Botswana / global policy: Tlou chairs Global Task Force on Women and AIDS
University of Botswana Lecturer and Former Minister of Health, Professor Sheila Dinotshe Tlou, has been asked by several international organisations to use her expertise and experience to assist with health problems at global level.
These have been mostly in the area of HIV and AIDS in which her long term accomplishments are widely recognised. She is the Chairperson of a Global Task Force on Women, Girls, Gender Equality and HIV/AIDS whose mandate is to develop an operational plan to strengthen strategic guidance and support and to assist countries to ensure that national HIV and development strategies, operational plans, monitoring and evaluation frameworks and associated budgets address the needs and rights of women and girls in the context of HIV and AIDS.
Prof Tlou led this task force because as Minister of Health of Botswana, she led HIV/AIDS interventions that resulted in a near-universal roll out of ARV’s which reached women, children and young people. Maternal mortality due to HIV/AIDS reduced from 38% in 2004 to about 9% in 2008, and Mother to child transmission of HIV reduced from 40% to less than 4% within 4 years, a result that has not been accomplished anywhere in Africa or the developing world. Members of the task force include current and former ministers of Health or Gender Affairs, ambassadors, United Nations regional representatives, and civil society leaders of organisations of women living with HIV/AIDS. She co-chairs the task force with the Executive Director of UNAIDS, Mr Michel Sidibe.
Prof Tlou is also Chairperson of the Global Health Council’s International Conference, which will take place in June 2010 in Washington DC, USA. The conference will assess global progress in the achievement of the Millennium Development Goals (MDGs). She co-chairs the conference with former Executive Director of UNAIDS, Dr Peter Piot. She recently chaired the Local Organising Committee of the 9th International AIDS Impact Conference which was held in Gaborone with participants from 38 countries.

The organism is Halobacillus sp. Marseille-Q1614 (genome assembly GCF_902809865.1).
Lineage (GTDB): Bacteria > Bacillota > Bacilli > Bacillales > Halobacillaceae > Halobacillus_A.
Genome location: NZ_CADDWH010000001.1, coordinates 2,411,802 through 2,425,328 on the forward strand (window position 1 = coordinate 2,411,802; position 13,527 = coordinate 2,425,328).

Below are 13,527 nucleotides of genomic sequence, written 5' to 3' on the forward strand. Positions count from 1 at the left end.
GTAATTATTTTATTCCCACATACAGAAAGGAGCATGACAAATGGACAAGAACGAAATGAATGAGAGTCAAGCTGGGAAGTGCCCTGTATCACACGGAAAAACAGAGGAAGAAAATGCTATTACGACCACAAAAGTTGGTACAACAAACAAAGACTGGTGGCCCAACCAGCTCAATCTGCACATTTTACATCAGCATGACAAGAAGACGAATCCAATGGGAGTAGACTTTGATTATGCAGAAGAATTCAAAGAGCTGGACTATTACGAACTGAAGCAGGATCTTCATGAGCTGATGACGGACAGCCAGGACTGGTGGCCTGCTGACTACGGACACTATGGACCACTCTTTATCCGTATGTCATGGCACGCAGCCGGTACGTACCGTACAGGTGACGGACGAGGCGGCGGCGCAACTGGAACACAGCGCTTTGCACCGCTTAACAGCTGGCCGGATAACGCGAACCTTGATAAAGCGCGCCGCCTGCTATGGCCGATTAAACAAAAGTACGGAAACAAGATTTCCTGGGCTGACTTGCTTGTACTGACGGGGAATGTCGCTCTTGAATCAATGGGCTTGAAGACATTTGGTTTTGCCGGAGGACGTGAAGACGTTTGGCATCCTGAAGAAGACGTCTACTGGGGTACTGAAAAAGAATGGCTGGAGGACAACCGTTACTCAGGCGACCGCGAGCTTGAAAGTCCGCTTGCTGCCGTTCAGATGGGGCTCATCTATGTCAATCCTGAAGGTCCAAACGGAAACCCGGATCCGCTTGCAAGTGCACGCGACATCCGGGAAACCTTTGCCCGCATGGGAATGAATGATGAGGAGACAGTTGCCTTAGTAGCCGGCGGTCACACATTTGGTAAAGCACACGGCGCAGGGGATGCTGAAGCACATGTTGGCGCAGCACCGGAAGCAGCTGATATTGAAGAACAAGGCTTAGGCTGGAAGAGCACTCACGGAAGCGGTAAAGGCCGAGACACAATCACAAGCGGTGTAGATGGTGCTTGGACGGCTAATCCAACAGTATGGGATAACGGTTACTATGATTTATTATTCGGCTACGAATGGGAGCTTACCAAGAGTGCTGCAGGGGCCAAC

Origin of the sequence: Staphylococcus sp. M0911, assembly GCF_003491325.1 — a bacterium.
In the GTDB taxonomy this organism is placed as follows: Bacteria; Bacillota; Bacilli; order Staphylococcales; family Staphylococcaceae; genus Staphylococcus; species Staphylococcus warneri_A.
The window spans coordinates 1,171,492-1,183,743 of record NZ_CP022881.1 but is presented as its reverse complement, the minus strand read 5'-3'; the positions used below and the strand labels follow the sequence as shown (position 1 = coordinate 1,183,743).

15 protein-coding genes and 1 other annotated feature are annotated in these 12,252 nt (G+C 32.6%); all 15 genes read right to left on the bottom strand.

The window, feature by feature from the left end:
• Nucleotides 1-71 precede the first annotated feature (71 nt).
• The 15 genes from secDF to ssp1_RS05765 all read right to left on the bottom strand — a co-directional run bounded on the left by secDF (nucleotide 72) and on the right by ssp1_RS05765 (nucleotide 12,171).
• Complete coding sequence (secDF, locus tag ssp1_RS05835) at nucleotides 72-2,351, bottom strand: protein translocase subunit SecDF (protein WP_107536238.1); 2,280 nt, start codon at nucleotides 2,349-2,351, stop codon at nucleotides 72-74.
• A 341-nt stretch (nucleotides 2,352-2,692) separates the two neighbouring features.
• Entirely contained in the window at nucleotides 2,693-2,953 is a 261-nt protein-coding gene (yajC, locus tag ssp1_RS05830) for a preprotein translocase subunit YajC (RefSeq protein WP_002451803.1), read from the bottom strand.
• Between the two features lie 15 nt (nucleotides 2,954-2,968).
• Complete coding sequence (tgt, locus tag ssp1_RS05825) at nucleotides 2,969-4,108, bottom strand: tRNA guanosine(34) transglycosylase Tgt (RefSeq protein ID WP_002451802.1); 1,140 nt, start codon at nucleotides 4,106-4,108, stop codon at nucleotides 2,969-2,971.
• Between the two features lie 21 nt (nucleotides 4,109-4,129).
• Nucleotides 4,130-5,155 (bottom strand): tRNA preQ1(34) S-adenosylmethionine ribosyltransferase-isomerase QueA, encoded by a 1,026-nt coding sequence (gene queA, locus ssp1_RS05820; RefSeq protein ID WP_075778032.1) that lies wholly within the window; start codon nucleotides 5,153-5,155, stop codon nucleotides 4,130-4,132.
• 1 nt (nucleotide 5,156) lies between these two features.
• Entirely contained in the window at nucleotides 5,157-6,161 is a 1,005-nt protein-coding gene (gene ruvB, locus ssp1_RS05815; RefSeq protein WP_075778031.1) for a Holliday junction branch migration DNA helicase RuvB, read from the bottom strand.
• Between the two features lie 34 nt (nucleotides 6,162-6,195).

In a fleeting moment whilst there is something trendy about being a "50-something woman", I am happy to report that I have just been for a wonderful relaxing 3-hour bike ride, 26 miles and back along our local estuary. Herons stalking, gulls crying, swans aslurping, children laughing and the hedges overladen with succulent blackberries on a glorious Indian summer Saturday. I may not have Dame Edna's pheromones but I certainly have nicely developing thigh muscles, and also have a few more miles - and smiles - in me too.
Kohima.- Approximately 80 % of women living with HIV & AIDS in Nagaland come from families living below the poverty line. “Many of these women are too poor to even afford one square meal a day which is vital for them to gain energy to withstand the strong effects of their medications,” according to the department of Women Development.
The promise of a vaccine against HIV has got one step closer. Results from the largest vaccine trial ever conducted show a modest but encouraging 31% efficacy in preventing new HIV infections in Thailand. This has vindicated thousands of scientists and volunteers who have been hoping that a safe and highly effective HIV vaccine is possible This news comes at a time when the movement to achieve universal access to HIV prevention and treatment is gaining momentum.